Collaboration is important to handle problems resulting from climate crisis: Mohieldin

Ahram Online , Monday 31 Oct 2022

The collaboration between developed and developing countries is necessary to help the developing countries handle problems that may exacerbate the climate crisis, UN Climate Change High-Level Champion for Egypt and UN Special Envoy on Financing 2030 Sustainable Development Agenda Mahmoud Mohieldin said on Monday.

 Mahmoud Mohieldin
A file photo Dr. Mahmoud Mohieldin. Photo : Ahram Online


His remarks came during his virtual participation in HLC COP27 Media Briefing alongside Ambassador Wael Abu Elmagd, Special Representative of the Designated President of COP27, and Nigel Topping, UN Climate Change High-Level Champion at COP26.

Mohieldin cited Africa where 600 million people lack energy sources. He pointed out that if developed countries do not provide both financial support and the required technologies to renewable energy projects in Africa, they will force Africans to use non-eco-friendly energy sources, such as fossil fuels, thus exacerbating the climate crisis.

He stressed the importance of a pragmatic approach whereby climate action – which has for so long been confined to policies, initiatives and regulations discussed by governments, international organisations and companies –  is translated into actual practices that can be felt by inhabitants of cities and villages.

In this context, the climate champion referred to the National Initiative for Smart and Green Projects launched by Egypt to localise development and climate action at the level of governorates, including more than 6000 projects covering all aspects of climate action.

"The initiative reflected the high awareness about climate issues of all categories of the Egyptian community including women and youth, it also proved the necessity of scaling up the participation of universities and research centers and holding partnerships that support climate science research," he said.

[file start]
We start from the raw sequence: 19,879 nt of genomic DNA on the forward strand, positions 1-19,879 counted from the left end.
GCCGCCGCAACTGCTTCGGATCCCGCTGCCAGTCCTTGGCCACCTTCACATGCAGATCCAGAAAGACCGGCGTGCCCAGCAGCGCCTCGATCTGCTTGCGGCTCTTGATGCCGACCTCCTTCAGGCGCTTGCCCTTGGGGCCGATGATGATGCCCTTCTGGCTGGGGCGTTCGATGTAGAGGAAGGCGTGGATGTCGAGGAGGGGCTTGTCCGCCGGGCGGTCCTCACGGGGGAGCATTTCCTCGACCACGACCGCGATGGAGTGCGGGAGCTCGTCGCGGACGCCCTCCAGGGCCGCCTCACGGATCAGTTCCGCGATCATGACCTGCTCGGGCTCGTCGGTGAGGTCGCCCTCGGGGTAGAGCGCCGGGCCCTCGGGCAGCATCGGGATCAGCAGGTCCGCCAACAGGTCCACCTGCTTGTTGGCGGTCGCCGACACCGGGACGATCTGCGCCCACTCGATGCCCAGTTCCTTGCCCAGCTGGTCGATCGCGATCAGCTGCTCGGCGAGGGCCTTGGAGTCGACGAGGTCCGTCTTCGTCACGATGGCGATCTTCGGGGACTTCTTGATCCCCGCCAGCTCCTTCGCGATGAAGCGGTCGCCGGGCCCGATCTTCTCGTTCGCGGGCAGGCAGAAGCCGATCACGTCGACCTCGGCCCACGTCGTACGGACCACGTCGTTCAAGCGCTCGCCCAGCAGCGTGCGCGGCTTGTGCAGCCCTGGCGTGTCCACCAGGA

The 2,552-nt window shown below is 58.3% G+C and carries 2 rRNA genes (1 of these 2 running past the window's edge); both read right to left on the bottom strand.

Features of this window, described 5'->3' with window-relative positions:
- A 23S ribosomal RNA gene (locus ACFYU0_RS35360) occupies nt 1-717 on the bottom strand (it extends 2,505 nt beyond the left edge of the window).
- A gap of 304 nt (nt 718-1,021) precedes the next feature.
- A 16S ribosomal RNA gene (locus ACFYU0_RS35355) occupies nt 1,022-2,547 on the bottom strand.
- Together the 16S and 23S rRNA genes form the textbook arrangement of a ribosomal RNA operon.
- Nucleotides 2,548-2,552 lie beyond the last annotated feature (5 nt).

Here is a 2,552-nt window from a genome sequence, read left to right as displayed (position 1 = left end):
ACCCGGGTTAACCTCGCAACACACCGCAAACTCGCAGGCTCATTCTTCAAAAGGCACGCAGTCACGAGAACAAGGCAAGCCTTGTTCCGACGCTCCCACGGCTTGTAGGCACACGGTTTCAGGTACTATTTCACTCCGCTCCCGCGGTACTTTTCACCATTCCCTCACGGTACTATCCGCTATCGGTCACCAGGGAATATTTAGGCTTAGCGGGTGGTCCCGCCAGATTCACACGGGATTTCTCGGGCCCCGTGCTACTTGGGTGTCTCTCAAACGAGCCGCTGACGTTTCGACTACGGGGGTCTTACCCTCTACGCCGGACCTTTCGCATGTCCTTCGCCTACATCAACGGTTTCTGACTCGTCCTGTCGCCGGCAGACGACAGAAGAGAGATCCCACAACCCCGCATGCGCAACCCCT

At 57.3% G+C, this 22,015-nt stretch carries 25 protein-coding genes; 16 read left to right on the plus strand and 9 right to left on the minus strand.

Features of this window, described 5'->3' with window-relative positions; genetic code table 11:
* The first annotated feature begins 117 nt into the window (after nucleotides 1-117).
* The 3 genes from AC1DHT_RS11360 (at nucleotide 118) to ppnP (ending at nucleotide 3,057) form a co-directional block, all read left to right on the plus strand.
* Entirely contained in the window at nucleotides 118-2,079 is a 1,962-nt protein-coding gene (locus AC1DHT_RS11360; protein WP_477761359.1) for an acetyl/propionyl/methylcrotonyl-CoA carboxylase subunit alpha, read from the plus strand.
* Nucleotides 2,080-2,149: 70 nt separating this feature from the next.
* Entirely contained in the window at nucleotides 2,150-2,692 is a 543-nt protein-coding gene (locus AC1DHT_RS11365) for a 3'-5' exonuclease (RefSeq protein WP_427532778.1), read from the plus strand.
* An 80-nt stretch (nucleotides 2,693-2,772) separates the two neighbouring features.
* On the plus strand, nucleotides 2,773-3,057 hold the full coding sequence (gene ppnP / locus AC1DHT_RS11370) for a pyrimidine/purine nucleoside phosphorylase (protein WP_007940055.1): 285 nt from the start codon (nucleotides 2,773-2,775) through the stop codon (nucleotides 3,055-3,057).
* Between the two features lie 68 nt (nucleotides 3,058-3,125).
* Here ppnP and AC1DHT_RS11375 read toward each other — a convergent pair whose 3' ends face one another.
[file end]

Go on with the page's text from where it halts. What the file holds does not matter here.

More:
Mohieldin also noted that implementing climate action is the most important message of COP27, which aims to maintain the momentum in the progressing sectors and to give a strong push to slowly progressing ones.

The conference, he said, focuses on financing and implementing adaptation and mitigation measures equally and on dealing with losses and damages.

The climate champion said that 50 development and climate projects, resulting from the five regional roundtables initiative, will be showcased in COP27 (with 10 projects for every region), adding that the projects vary in terms of their sectors, sizes and their climate action aspects.

"The initiative aimed at enhancing collaboration between countries of the same region in terms of development and climate action, besides making deals about the mechanisms of financing and implementing them." Mohieldin noted.

Regarding climate finance, The COP27 champion said that it is important that the developed countries fulfil their Copenhagen pledge of financing climate action in developing countries by $ 100 billion annually, saying that fulfiling this pledge will pave the way to fulfil more commitments and pledges.

"COP27 will discuss reducing financing climate action on a debt basis; benefiting from soft grants and loans (according to International Development Association (IDA) criteria); activating debt swaps for investment in climate and environment; blending public and private finance; establishing carbon markets on European standards according to criteria that suit the priorities and circumstances of the economies of developing countries and emerging markets; enhancing environmental, social, and corporate governance (ESGs) according to specific criteria to avoid greenwashing; and guaranteeing the fulfilment of obligations," Mohieldin explained.

He also highlighted the important role of National Development Banks (NDBs) in climate action, through participating in financing projects, de-risking financing and investing in climate action. In addition, these banks will contribute to climate action through collaborating with governments to adjust their policies in a way that enhances public financing and encourages private sector participation in financing and implementing climate projects.

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